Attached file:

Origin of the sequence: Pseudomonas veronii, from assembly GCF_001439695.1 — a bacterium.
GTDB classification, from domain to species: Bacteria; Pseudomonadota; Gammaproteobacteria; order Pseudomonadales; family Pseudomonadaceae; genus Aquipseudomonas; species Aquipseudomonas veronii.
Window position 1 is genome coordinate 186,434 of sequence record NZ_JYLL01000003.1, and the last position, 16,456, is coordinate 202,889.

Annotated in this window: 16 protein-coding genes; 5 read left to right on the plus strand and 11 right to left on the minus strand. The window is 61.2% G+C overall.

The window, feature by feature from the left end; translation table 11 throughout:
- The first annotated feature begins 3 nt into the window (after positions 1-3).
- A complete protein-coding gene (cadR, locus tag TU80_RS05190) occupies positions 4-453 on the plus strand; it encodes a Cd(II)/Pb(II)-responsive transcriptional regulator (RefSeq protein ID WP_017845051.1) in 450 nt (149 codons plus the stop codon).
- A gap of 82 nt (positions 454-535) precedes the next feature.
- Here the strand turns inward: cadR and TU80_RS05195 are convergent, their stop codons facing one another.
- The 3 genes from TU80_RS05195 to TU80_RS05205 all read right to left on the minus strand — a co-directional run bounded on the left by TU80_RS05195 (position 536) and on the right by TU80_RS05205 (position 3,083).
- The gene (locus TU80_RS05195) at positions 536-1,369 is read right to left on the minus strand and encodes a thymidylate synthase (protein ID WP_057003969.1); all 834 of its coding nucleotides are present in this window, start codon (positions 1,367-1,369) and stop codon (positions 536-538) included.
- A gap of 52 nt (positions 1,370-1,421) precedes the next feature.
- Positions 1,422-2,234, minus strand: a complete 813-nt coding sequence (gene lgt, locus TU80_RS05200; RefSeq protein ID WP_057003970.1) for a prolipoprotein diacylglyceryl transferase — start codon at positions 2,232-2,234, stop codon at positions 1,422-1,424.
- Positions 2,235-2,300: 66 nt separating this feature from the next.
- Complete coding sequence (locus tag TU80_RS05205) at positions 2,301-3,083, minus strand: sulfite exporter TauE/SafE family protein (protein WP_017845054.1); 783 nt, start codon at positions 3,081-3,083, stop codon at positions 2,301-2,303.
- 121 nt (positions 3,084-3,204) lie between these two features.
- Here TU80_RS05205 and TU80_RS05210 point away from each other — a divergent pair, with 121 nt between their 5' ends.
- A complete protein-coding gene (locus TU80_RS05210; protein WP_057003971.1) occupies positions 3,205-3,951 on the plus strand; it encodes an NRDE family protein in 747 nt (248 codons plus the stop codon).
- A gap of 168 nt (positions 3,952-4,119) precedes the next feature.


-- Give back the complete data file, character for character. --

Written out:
Origin of the sequence: Pseudomonas veronii, from assembly GCF_001439695.1 — a bacterium.
GTDB classification, from domain to species: Bacteria; Pseudomonadota; Gammaproteobacteria; order Pseudomonadales; family Pseudomonadaceae; genus Aquipseudomonas; species Aquipseudomonas veronii.
Window position 1 is genome coordinate 186,434 of sequence record NZ_JYLL01000003.1, and the last position, 16,456, is coordinate 202,889.

Annotated in this window: 16 protein-coding genes; 5 read left to right on the plus strand and 11 right to left on the minus strand. The window is 61.2% G+C overall.

The window, feature by feature from the left end; translation table 11 throughout:
- The first annotated feature begins 3 nt into the window (after positions 1-3).
- A complete protein-coding gene (cadR, locus tag TU80_RS05190) occupies positions 4-453 on the plus strand; it encodes a Cd(II)/Pb(II)-responsive transcriptional regulator (RefSeq protein ID WP_017845051.1) in 450 nt (149 codons plus the stop codon).
- A gap of 82 nt (positions 454-535) precedes the next feature.
- Here the strand turns inward: cadR and TU80_RS05195 are convergent, their stop codons facing one another.
- The 3 genes from TU80_RS05195 to TU80_RS05205 all read right to left on the minus strand — a co-directional run bounded on the left by TU80_RS05195 (position 536) and on the right by TU80_RS05205 (position 3,083).
- The gene (locus TU80_RS05195) at positions 536-1,369 is read right to left on the minus strand and encodes a thymidylate synthase (protein ID WP_057003969.1); all 834 of its coding nucleotides are present in this window, start codon (positions 1,367-1,369) and stop codon (positions 536-538) included.
- A gap of 52 nt (positions 1,370-1,421) precedes the next feature.
- Positions 1,422-2,234, minus strand: a complete 813-nt coding sequence (gene lgt, locus TU80_RS05200; RefSeq protein ID WP_057003970.1) for a prolipoprotein diacylglyceryl transferase — start codon at positions 2,232-2,234, stop codon at positions 1,422-1,424.
- Positions 2,235-2,300: 66 nt separating this feature from the next.
- Complete coding sequence (locus tag TU80_RS05205) at positions 2,301-3,083, minus strand: sulfite exporter TauE/SafE family protein (protein WP_017845054.1); 783 nt, start codon at positions 3,081-3,083, stop codon at positions 2,301-2,303.
- 121 nt (positions 3,084-3,204) lie between these two features.
- Here TU80_RS05205 and TU80_RS05210 point away from each other — a divergent pair, with 121 nt between their 5' ends.
- A complete protein-coding gene (locus TU80_RS05210; protein WP_057003971.1) occupies positions 3,205-3,951 on the plus strand; it encodes an NRDE family protein in 747 nt (248 codons plus the stop codon).
- A gap of 168 nt (positions 3,952-4,119) precedes the next feature.